Owner of former Lake House eyes building 174-foot telecom tower, sparking dispute over location
The location where Cully Evers plans to build the large tower at the property overlooking Lake Mitchell sparked opposition from a nearby land owner who is concerned the tower could fall on buildings.
MITCHELL — The former Lake House restaurant property has a new owner who is seeking to construct a telecommunications tower next to the building that overlooks Lake Mitchell.
After purchasing the property, Cully Evers is in the process of securing all the permits needed to build a 174-foot telecommunications tower next to the former restaurant. The tower would allow cell phone carriers and wireless network companies to install equipment on it, which would expand services in the north side of Mitchell.
“It’s just a communication tower. It’s a pure speculation tower. I don’t have any vendors or carriers going on it at the moment,” Evers said of the tower during the April Planning and Zoning Commission meeting. “I just purchased this property, so I thought it would be a nice addition to it.”
The proposed height and location of the tower sparked opposition from a neighboring property owner, Paul Koch, who echoed his concerns that the tower could destroy future nearby buildings he plans to construct if it were to fall.
Still, after discussing the project details and Koch’s concerns of the location of the tower, the Mitchell Planning Commission unanimously approved the conditional use permit and height variance for the telecommunications tower. The Mitchell City Council will ultimately decide whether to approve the variance and conditional use permit at its upcoming meeting.
Plans show the tower is proposed to be constructed on the southeast corner of the property, which is adjacent to the land Koch says he is planning to develop in the near future.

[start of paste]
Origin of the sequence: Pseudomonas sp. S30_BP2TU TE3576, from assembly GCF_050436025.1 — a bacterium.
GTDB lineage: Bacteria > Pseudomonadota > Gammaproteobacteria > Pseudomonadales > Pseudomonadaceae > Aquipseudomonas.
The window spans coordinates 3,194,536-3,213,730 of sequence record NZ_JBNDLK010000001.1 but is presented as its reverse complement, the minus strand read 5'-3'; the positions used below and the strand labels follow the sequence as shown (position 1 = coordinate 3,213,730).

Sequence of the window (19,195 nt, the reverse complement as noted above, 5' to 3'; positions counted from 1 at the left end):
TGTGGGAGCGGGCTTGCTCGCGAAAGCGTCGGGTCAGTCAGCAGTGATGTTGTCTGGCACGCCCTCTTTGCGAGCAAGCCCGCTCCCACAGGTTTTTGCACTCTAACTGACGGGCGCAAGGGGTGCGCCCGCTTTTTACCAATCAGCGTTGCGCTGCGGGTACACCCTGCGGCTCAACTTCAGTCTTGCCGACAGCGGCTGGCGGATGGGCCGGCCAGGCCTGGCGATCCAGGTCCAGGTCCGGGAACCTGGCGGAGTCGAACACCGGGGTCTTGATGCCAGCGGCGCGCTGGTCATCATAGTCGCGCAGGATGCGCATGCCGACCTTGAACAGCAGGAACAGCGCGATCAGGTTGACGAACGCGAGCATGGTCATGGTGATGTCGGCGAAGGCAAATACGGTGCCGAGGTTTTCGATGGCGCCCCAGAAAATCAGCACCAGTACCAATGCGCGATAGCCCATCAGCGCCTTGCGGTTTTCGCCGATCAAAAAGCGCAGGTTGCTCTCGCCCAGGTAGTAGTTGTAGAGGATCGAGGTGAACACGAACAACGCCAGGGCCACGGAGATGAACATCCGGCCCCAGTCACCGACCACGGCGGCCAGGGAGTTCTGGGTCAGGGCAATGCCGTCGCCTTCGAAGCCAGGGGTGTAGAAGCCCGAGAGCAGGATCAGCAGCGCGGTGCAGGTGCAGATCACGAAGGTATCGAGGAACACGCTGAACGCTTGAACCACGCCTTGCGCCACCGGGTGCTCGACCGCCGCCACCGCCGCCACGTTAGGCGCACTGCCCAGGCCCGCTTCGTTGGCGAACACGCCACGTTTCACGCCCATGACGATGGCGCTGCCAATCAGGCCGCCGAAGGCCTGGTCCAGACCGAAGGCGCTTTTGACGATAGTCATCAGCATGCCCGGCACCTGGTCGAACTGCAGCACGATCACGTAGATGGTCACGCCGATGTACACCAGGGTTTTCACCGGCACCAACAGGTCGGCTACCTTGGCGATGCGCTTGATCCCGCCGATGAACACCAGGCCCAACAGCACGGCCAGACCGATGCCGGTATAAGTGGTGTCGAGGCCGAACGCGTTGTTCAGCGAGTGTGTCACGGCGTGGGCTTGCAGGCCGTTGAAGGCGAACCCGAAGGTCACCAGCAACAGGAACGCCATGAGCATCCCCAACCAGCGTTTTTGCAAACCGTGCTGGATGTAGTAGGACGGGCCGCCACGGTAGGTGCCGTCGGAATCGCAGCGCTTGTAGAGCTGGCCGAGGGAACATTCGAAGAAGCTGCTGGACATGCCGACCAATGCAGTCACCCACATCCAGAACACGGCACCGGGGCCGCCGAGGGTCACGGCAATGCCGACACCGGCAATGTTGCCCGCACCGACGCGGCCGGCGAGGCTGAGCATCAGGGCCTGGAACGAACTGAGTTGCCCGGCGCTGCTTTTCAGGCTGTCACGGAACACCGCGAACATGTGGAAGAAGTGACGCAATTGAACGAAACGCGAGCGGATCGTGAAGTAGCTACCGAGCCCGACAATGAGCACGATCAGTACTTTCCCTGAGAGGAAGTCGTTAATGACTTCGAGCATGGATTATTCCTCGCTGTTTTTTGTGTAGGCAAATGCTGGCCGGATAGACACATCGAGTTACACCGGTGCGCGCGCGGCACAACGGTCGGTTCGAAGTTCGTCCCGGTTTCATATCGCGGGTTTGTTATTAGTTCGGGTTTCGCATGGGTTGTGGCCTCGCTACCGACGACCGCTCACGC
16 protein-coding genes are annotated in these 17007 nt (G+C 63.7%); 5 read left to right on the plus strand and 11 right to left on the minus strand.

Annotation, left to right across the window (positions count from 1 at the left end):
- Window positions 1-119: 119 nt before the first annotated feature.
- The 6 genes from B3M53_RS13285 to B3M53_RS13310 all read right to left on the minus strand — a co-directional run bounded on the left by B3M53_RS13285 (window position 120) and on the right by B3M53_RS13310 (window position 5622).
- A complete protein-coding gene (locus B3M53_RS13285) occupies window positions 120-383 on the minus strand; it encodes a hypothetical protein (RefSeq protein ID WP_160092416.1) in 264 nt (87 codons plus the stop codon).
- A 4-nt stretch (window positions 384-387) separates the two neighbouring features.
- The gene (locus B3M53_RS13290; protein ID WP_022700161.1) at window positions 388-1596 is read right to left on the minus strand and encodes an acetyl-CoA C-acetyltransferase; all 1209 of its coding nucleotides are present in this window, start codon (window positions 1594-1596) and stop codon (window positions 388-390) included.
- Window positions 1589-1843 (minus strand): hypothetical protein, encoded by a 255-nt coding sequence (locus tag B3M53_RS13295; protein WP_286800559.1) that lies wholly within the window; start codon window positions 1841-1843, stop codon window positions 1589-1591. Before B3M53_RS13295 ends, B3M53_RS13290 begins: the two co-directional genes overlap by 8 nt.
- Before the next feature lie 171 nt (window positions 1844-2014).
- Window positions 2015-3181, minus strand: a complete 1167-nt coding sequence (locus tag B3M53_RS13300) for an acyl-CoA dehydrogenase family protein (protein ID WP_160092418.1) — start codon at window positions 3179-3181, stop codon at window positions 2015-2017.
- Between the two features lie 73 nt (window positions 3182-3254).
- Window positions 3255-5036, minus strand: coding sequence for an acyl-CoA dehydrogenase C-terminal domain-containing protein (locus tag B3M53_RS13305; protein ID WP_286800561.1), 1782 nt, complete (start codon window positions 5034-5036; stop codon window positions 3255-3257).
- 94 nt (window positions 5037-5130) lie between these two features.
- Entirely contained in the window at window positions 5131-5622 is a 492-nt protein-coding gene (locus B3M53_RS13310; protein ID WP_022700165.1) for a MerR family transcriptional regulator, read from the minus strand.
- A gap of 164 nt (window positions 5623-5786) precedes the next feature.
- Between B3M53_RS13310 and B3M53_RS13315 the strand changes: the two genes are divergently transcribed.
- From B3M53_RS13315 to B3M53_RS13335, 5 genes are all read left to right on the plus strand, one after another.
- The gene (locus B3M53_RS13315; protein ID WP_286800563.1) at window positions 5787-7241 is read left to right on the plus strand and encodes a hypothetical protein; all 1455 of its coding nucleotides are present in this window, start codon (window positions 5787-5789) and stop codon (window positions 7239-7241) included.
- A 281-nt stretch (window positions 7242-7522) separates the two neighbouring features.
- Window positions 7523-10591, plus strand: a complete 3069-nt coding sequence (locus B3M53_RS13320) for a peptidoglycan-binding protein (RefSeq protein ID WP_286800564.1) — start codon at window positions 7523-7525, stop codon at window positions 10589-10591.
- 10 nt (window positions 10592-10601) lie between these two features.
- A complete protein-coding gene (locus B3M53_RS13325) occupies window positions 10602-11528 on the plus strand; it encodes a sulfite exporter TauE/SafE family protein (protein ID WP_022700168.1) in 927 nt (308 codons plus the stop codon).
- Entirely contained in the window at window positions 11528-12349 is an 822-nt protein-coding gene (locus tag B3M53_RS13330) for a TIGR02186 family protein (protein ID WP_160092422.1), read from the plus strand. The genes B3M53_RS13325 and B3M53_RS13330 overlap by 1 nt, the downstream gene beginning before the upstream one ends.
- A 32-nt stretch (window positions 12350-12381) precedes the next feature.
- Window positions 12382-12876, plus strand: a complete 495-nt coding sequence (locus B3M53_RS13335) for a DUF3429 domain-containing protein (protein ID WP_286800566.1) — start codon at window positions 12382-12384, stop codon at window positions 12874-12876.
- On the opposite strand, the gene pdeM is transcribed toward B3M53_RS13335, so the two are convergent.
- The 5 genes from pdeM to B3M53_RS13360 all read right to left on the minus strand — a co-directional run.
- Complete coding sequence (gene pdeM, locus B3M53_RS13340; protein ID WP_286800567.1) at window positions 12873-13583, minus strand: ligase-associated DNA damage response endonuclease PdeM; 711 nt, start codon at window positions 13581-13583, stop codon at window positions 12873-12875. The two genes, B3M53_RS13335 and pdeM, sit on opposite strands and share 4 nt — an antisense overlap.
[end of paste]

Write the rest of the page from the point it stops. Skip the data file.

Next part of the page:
“We build to that side, and I’ve got a tower that can be able to fall onto buildings. I don’t want anything at all in that corner,” said Koch, who owns a four-plex housing unit situated to the east of the property and has plans to build more housing. “We plan on improving those properties and starting to move north toward the city’s land.”
Koch indicated he would be “all in” for the project if Evers switched the location of the tower in such a way that’s not within the “range of buildings.”
Evers works in the telecommunications construction field and spoke to the design of the proposed tower. He’s also helped build similar towers in Mitchell.
“It’s a freestanding tower that will have three legs. It stays within its footprint,” he said.
Commission Chairman Jay Larson emphasized that the variance and conditional use permit approvals aren’t associated with the location of the tower. The Planning Commission will decide whether to approve the location of the tower at a future meeting when Evers submits his project plan application.
A question from the Planning Commission surfaced during discussions of Evers’ height variance application, asking Evers why he’s eyeing to extend the height of the tower to more than 170 feet? In response, Evers said it would allow him to add another carrier.
Evers said the Federal Aviation Administration (FAA) approved the construction of the tower when it was proposed to have a height of 159 feet.
Since Evers is seeking to extend the height of the telecommunications tower to 174 feet, the FAA will have to approve the proposed height extension for the tower to be built.
The three-legged tower would resemble the telecommunications tower near Mitchell Technical College, which Evers built. However, the tower at the local college on the south side of Mitchell stands 100 feet tall, Mitchell City Planner Mark Jenniges said.
The city’s zoning codes require a variance for structures in the highway business district that will have a height over 100 feet. That’s why Evers is required to secure a variance for his proposed tower near Lake Mitchell.
Evers did not detail the future development plans he has for the rest of the property, which includes a vacant restaurant building. However, he said there are plans to further develop the property in the future.